Read Your Cat's Mind

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Have you ever watched your cat staring out the window into the night and wondered what it was thinking? When your normally loving feline sometimes gives you that "dirty" look and twitches its tail, do you try to guess what's on its feline mind? Is it possible to read your cat's mind - to perhaps tell what it is thinking?

Well... sometimes... It all depends upon how well you can read your cat's body language.

Winkin', Blinkin' and Nod

The eyes are the mirror's of the soul - and that applies to your cat too. Watch your cat's eyes - they will tell you lot about its state of mind. The direction of your cat's gaze will indicate to you in what it is interested. It's gaze may be intense and focused. Or casual. Or haphazard. If your cat stares without blinking, it probably wants something. An intense, unlinking, fixed gaze combined with a rigid body posture usually means the cat is upset or feeling hostile. A fixed stare by a relaxed, purring cat is often a plea to be petted or fed.

Pupils: Wide or Narrowed?

The size of your cat's pupils tell much about its mood. While the pupils are fully dilated in low light to allow the cat to see better, if they become dilated in broad daylight it is a sign of a problem. Either the cat is in pain or about to fight or flee. When the pupils are more slit-like, the cat is either feeling mellow, or if combined with a hunting posture and an intense gaze, it is getting ready to pounce.

An Open or Shut Case

How your cat holds its eyes can tell you something about what it's thinking. When the cat holds its eyes wide open, the cat is feeling alert. Semi-closed or fluttering eyes suggests that the cat is feeling relaxed, perhaps even ready for a snooze. If the cat is looking at you sleepily, it is a sign of faith or trust.

Ears Looking At You, Kid

A cat's ears can be very expressive:

  • If the ears are erect and forward, the cat is alert, with attention focused.
  • If the ears are held sideways, the cat is on the offensive.
  • If the ears laid flat against the head, look out, the cat is unhappy and maybe thinking evil thoughts.
  • If one ear if forward and one is back, the cat is feeling undecided, ambivalent.
  • If the ears rotating back and forth in all directions, it is listening carefully in an attempt to find the source of the sound.

Mouth

You may not think of a cat as being expressive with just the way it holds it's mouth. Normally, a cat's mouth is closed. When the mouth is open, the cat is expressing an emotion. If the cat opens its mouth slightly and lifts its lips slightly, it is savoring certain pheromone odors. It is thinking sexy thoughts. Combine the open mouth and lifted lips with bared teeth or hissing and the cat is angry and feeling aggressive. Of course, we all know what a yawning cat is feeling... it's nap time!

Head and Body Position

  • Watch out, I am Not Happy: A cat on the offensive often walks directly toward the subject of his angst with his head held low and moving slowly from side to side, with his eyes fixed on the target. When in this mode, your cat will swivel his ears sideways and his body will appear wedge-shaped as his rear legs stiffen. Watch out for this cat: He means business.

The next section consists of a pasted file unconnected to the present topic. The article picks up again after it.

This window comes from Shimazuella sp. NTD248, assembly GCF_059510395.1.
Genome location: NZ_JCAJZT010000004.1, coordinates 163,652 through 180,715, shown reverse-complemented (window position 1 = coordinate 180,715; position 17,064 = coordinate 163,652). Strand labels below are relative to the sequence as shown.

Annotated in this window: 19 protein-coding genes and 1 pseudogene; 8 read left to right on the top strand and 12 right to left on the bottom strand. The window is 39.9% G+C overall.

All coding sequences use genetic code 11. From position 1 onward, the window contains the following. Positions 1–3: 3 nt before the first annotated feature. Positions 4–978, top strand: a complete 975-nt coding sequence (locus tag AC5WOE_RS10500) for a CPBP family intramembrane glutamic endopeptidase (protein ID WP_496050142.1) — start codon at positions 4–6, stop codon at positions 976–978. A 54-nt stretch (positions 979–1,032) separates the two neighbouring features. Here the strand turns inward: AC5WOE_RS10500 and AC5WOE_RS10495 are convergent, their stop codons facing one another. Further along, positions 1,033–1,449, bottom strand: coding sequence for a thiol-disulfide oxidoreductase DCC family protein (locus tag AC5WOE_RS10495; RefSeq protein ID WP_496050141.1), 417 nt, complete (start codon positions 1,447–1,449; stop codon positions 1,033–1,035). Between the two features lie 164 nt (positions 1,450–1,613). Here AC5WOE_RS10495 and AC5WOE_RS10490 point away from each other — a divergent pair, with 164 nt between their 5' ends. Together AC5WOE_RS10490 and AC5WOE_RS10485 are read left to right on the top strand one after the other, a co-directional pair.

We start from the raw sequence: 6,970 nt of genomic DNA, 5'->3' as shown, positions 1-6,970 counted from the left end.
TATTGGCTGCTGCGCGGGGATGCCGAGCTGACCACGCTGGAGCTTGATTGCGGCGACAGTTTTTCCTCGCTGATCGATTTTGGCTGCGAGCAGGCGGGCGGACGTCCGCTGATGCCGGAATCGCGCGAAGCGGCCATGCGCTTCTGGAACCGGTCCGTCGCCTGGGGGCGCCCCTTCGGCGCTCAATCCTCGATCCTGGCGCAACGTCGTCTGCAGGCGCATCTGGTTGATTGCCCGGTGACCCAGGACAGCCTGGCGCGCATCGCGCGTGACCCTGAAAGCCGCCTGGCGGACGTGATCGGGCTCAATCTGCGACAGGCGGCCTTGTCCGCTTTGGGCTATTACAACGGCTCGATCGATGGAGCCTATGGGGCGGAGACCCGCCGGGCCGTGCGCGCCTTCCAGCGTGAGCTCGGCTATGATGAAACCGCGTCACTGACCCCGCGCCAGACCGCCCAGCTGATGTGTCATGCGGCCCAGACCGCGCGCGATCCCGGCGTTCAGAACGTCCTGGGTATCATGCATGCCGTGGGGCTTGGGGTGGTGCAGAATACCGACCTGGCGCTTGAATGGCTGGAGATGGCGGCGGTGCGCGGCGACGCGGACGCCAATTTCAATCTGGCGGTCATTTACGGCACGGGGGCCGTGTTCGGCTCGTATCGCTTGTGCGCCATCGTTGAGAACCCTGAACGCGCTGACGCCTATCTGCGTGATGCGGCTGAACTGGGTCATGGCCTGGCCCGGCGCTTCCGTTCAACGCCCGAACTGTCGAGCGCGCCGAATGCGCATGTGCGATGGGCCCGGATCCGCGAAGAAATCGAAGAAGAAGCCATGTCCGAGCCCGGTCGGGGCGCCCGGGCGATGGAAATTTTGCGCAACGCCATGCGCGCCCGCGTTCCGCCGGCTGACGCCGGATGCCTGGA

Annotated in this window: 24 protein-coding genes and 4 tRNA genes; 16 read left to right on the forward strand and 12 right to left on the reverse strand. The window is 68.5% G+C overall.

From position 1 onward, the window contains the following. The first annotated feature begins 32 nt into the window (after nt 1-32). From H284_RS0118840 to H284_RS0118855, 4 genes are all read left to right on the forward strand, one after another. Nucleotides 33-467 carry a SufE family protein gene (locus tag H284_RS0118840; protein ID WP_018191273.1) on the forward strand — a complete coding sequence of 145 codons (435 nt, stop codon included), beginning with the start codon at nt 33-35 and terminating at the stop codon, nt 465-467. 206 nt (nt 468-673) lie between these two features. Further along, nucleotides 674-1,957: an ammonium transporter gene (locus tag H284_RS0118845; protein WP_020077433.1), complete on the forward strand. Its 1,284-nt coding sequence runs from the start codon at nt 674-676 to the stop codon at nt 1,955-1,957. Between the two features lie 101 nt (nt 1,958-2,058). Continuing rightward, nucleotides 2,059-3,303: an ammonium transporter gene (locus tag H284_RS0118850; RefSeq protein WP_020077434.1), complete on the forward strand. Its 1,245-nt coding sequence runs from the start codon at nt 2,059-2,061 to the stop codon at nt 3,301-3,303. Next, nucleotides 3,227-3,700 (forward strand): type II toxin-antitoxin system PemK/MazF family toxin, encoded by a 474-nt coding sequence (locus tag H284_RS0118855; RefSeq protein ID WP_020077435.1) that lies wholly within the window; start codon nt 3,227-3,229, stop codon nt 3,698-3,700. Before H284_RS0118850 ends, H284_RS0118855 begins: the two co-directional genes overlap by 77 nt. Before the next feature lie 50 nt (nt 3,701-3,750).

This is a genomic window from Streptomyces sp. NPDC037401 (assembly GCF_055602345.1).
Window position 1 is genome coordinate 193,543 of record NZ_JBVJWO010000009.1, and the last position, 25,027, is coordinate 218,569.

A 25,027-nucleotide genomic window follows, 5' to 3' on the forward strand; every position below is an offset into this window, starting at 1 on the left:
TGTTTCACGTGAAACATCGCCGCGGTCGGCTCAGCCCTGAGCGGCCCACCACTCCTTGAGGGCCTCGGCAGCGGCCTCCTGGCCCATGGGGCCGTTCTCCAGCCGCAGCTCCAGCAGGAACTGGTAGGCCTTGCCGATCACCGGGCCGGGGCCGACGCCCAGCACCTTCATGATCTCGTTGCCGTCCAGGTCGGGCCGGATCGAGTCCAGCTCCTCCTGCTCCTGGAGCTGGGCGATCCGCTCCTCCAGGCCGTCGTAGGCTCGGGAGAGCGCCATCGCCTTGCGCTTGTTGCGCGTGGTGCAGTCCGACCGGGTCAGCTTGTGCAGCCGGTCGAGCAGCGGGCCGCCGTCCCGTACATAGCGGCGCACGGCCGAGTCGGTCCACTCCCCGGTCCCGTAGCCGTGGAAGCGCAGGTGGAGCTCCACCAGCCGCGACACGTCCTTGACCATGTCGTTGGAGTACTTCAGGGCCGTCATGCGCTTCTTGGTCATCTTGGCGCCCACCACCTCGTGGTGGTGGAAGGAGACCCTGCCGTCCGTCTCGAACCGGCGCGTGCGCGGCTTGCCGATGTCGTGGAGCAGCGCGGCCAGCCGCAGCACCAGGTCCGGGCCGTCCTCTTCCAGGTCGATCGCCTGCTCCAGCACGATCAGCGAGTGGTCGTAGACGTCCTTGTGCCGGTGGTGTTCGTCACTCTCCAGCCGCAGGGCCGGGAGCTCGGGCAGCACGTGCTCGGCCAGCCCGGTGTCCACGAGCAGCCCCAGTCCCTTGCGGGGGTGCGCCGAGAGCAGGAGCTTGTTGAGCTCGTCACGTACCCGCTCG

• I Want To Be Alone: When your cat is on the defensive, he will hunker down while backing up and lean away from the threat. His head is sometimes deflected to one side giving the appearance of a sideways glance and he will vocalize (hiss, growl or shriek). Other signs of defensive aggression include extension of claws in readiness for a fight, and piloerection (hair raised) - making him appear larger and thus more fearsome. A cat in this posture is less likely to attack than retreat – because he is afraid.

X Marks the Spot

  • Head Bumping: When your cat rubs or pushes his face against objects with his forehead, cheeks or chin, he is marking the object with his scent. He is marking the object as "his". Some say that a cat's rubbing with the forehead or cheeks indicates affection, but rubbing with the chin is usually reserved for territorial marking.
  • Scratching/Claw Sharpening: Contrary to popular belief, furniture scratching is not the cat's way of sharpening his claws but is a form of visual and scent marking. Your cat's paws are equipped with scent glands to facilitate this function. Territorial concerns will increase furniture scratching/marking and should be addressed if furniture scratching becomes a problem.
  • Spraying: This is an even more distasteful form of marking behavior to most cat owners. The function is similar to furniture marking signifying an olfactory warning.
  • Anal Sac Secretions: Your cat may sometimes discharge his anal sac when in situations of extreme fear. Anal sac secretions are thought to contain a fear pheromone that serves to remind the cat not to pass that way again. For additional information read the article titled Anal Sacs.

The Tail Tells A Tale

The tail can be very expressive indeed. Whether held high or low, straight or curved, puffed, flicking or slashing to and fro, it all means something. For more details about how to understand the meaning of every movement of this appendage, see the article titled Talking Tail.

In Closing

Every cat owner would like to know what their cat is thinking - a little glimpse into the feline mind. With an observant eye and the insights from reading this article, perhaps you will now be able to read your cat's mind. I'm reading my cat's mind as I write this...

I . . . want . . . tuna . . .

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